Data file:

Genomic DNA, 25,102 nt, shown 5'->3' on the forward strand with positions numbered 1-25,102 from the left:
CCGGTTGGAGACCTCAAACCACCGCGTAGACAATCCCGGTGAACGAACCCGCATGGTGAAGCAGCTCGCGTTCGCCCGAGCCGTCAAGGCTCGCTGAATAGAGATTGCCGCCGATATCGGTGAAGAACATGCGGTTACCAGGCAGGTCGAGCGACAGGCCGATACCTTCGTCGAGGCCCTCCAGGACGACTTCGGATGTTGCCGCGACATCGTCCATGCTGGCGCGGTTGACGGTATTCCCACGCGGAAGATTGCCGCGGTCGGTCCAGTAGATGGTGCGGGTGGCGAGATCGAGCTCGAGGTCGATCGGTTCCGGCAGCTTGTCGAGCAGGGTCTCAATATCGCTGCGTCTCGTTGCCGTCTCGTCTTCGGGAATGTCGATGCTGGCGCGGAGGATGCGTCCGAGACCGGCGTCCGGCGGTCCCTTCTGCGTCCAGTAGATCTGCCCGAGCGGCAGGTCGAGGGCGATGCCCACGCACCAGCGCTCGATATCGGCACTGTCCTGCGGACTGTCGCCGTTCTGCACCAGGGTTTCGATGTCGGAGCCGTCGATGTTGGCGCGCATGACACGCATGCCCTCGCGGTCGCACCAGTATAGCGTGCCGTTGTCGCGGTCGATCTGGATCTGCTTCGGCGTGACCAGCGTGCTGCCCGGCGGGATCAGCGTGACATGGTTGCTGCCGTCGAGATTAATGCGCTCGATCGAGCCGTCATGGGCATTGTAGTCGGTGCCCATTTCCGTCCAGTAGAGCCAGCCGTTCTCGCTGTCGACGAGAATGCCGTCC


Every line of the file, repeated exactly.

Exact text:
Genomic DNA, 25,102 nt, shown 5'->3' on the forward strand with positions numbered 1-25,102 from the left:
CCGGTTGGAGACCTCAAACCACCGCGTAGACAATCCCGGTGAACGAACCCGCATGGTGAAGCAGCTCGCGTTCGCCCGAGCCGTCAAGGCTCGCTGAATAGAGATTGCCGCCGATATCGGTGAAGAACATGCGGTTACCAGGCAGGTCGAGCGACAGGCCGATACCTTCGTCGAGGCCCTCCAGGACGACTTCGGATGTTGCCGCGACATCGTCCATGCTGGCGCGGTTGACGGTATTCCCACGCGGAAGATTGCCGCGGTCGGTCCAGTAGATGGTGCGGGTGGCGAGATCGAGCTCGAGGTCGATCGGTTCCGGCAGCTTGTCGAGCAGGGTCTCAATATCGCTGCGTCTCGTTGCCGTCTCGTCTTCGGGAATGTCGATGCTGGCGCGGAGGATGCGTCCGAGACCGGCGTCCGGCGGTCCCTTCTGCGTCCAGTAGATCTGCCCGAGCGGCAGGTCGAGGGCGATGCCCACGCACCAGCGCTCGATATCGGCACTGTCCTGCGGACTGTCGCCGTTCTGCACCAGGGTTTCGATGTCGGAGCCGTCGATGTTGGCGCGCATGACACGCATGCCCTCGCGGTCGCACCAGTATAGCGTGCCGTTGTCGCGGTCGATCTGGATCTGCTTCGGCGTGACCAGCGTGCTGCCCGGCGGGATCAGCGTGACATGGTTGCTGCCGTCGAGATTAATGCGCTCGATCGAGCCGTCATGGGCATTGTAGTCGGTGCCCATTTCCGTCCAGTAGAGCCAGCCGTTCTCGCTGTCGACGAGAATGCCGTCC